Under such a system, any college or university could calculate how many students graduated and the average time to degree (as my institution in Florida already can). Any college or university could also count how many students who transferred to other institutions eventually graduated. High schools would be able to identify how many of their own graduates finished college from either in-state and out-of-state institutions. Institutions could figure out what types of programs helped students graduate, and the public would have information that is more accurate and fairer than the current IPEDS graduation statistics. All of these benefits would happen without having to identify a single student in a new database.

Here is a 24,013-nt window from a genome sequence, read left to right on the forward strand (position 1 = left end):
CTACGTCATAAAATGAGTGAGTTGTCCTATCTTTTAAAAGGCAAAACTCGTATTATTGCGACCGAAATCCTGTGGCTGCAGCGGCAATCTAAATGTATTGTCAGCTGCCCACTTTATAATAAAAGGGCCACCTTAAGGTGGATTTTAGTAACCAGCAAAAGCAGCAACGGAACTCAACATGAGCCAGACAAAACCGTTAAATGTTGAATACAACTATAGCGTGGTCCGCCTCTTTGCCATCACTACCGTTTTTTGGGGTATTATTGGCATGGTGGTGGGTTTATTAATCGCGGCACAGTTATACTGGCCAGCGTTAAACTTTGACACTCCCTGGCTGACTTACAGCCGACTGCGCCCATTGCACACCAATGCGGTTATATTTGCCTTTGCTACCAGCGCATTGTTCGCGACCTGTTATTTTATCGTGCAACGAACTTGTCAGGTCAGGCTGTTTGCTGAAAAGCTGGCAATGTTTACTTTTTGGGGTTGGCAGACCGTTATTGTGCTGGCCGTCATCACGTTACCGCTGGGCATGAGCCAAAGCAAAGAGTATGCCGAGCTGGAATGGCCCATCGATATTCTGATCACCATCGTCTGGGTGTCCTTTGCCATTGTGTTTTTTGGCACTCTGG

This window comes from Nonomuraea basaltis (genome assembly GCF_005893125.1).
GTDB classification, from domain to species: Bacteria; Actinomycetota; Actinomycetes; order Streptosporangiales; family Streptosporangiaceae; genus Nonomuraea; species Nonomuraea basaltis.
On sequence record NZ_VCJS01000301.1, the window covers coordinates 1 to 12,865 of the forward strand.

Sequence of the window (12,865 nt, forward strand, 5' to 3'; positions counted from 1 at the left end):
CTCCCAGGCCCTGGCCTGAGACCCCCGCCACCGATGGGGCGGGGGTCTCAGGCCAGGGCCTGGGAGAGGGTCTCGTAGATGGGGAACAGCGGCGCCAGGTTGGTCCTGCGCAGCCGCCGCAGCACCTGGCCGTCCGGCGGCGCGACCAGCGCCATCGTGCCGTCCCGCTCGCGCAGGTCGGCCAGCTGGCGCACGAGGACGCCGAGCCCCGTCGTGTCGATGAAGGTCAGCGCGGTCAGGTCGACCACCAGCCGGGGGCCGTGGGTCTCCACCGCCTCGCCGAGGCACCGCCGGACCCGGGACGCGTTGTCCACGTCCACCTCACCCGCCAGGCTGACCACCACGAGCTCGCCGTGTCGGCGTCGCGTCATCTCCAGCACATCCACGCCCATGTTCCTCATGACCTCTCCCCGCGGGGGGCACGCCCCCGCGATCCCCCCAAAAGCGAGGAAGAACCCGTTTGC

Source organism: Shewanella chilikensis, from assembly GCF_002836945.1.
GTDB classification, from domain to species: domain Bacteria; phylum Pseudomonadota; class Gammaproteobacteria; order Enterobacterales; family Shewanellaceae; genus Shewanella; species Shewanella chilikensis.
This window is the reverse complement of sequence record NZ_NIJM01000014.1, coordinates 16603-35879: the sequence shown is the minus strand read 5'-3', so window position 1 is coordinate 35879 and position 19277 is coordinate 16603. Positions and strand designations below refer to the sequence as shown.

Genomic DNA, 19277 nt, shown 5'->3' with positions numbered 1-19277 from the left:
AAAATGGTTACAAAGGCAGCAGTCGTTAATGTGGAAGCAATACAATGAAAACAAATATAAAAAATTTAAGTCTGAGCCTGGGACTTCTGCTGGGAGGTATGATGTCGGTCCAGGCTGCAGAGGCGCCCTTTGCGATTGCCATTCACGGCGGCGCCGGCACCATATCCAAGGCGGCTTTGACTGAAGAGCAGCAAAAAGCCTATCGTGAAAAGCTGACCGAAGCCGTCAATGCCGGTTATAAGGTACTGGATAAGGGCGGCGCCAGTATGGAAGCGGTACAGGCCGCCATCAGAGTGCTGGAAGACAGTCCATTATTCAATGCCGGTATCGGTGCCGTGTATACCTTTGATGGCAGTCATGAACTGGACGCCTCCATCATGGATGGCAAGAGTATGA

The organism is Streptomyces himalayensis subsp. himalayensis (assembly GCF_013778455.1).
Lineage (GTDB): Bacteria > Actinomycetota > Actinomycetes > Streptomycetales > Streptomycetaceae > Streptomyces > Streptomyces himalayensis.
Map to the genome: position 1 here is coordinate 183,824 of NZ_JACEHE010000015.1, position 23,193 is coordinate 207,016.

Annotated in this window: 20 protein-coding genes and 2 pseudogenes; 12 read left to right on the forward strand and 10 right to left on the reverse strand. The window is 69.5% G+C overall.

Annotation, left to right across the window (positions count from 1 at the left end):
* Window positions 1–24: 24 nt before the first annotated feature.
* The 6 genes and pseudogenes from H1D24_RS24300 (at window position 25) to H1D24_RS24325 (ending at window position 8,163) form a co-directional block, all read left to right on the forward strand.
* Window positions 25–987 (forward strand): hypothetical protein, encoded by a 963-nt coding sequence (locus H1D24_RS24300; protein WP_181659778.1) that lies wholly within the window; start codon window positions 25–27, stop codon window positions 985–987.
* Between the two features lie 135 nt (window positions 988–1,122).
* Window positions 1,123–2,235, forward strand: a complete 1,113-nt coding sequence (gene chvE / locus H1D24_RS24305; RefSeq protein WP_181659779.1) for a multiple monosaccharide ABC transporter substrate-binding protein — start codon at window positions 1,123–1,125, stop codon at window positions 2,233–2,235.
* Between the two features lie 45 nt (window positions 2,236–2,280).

A short column is not the place to describe the complete structure for such a system or to address the inevitable questions. I am presenting the idea in more depth this afternoon at the Minnesota Population Center, and I have established an online tutorial describing the idea of anonymous diploma registration in more detail. But I am convinced that the unit-records database idea is wasteful, dangerous, and unnecessary. Anonymous diploma registration is sufficient to address the most critical questions of how many graduate from institutions, and it does not threaten privacy.
Now, there are some strings. As the Tucson Citizen notes, "It doesn't hold if students change majors midway through college or drop or flunk several courses. A few majors, such as engineering, are excluded because some students need to take pre-college math courses that can extend graduation beyond four years." So, do it right, make no changes, make no mistakes, and you can move efficiently through the university.